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Corona gets prison in missing woman’s stolen car case

MANATEE — The man who stole the car of missing Holmes Beach motel owner Sabine Musil-Buehler will spend the next four years in prison for the theft, a judge ruled Friday.

Circuit Judge Gilbert Smith sentenced Robert Corona, 38, on a grand theft charge, giving him less than the maximum Corona faced for stealing Musil-Buehler’s car on the last day anyone saw her alive.

Manatee County Sheriff’s Office officials believe Musil-Buehler has been killed, but her body has not been found. Corona is not believed to be involved in her disappearance.

On Nov. 6, Corona stole Musil-Buehler’s car from the Gator Lounge parking lot on 14th Street West, and said he took it on a joy ride. He found the keys in the ignition when he stole it. Musil-Buehler was later reported missing by her husband after deputies told him they recovered her car after stopping Corona driving it.

Corona’s attorney, John Pangallo, argued Friday that prosecutors unfairly sought the maximum sentence of five years for his client because he was driving Musil-Buehler’s car.

“I am asking the court to see through that,” Pangallo said, asking for the minimum Corona faced of a little more than three years prison.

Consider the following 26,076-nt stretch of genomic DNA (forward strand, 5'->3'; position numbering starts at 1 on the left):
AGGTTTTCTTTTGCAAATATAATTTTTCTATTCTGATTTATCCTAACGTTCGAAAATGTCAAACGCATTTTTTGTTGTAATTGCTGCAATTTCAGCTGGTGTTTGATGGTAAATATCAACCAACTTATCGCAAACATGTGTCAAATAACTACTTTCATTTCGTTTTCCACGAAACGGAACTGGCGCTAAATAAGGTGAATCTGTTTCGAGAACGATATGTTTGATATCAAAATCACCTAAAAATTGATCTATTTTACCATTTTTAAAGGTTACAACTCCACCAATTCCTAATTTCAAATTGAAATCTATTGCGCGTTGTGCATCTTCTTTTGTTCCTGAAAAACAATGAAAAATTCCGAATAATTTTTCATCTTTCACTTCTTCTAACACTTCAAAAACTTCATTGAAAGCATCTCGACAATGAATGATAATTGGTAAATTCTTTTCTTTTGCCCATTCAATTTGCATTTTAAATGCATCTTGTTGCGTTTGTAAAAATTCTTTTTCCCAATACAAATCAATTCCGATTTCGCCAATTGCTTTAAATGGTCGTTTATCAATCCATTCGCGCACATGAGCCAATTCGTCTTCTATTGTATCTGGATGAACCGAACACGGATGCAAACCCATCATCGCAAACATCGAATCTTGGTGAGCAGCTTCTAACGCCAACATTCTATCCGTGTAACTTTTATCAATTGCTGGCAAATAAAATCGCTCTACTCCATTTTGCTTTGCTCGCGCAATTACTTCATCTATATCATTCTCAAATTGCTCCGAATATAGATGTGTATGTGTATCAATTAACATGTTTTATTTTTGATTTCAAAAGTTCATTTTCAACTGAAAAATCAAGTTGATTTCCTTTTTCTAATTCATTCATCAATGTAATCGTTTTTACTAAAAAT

Assistant State Attorney Tony Casoria said he sought the maximum sentence for Corona not based on the Musil-Buehler investigation, but on his prior record. Corona has 23 misdemeanor and eight felony convictions, mostly on theft-related charges, Casoria told the judge.

“I as a state attorney no longer seek anything less than the maximum for Mr. Corona,” he said.

Musil-Buehler’s disappearance is still under investigation and sheriff’s officials have named her boyfriend, William Cumber, as a “person of interest” in her case. But sheriff’s spokesman Dave Bristow said without a body presenting a case to prosecutors in her disappearance would be difficult.

Cumber, a convicted arsonist, is back behind bars after violating his probation on a 2005 arson conviction, for which he served three years. Prosecutors said he was driving with a suspended license fleeing from Manatee County during the investigation into Musil-Buehler’s disappearance, for which Cumber has denied any involvement.

In May, Smith also sentenced Cumber to 13 years in prison on the probation violation, which Cumber’s attorney, Tom Ostrander, called excessive based on the nature of the violation. The state had sought 15 years, which Ostrander argued was based on the Musil-Buehler case not the facts.

Casoria said Friday he sought the 15 years because Cumber received a deal on the arson conviction from the beginning, and then squandered his chance by breaking the law.

“I have never reviewed the Sabine case, never worked on it, and I really don’t know much about it,” said Casoria.

“Both these cases were pretty cut and dry based on their prior records.”

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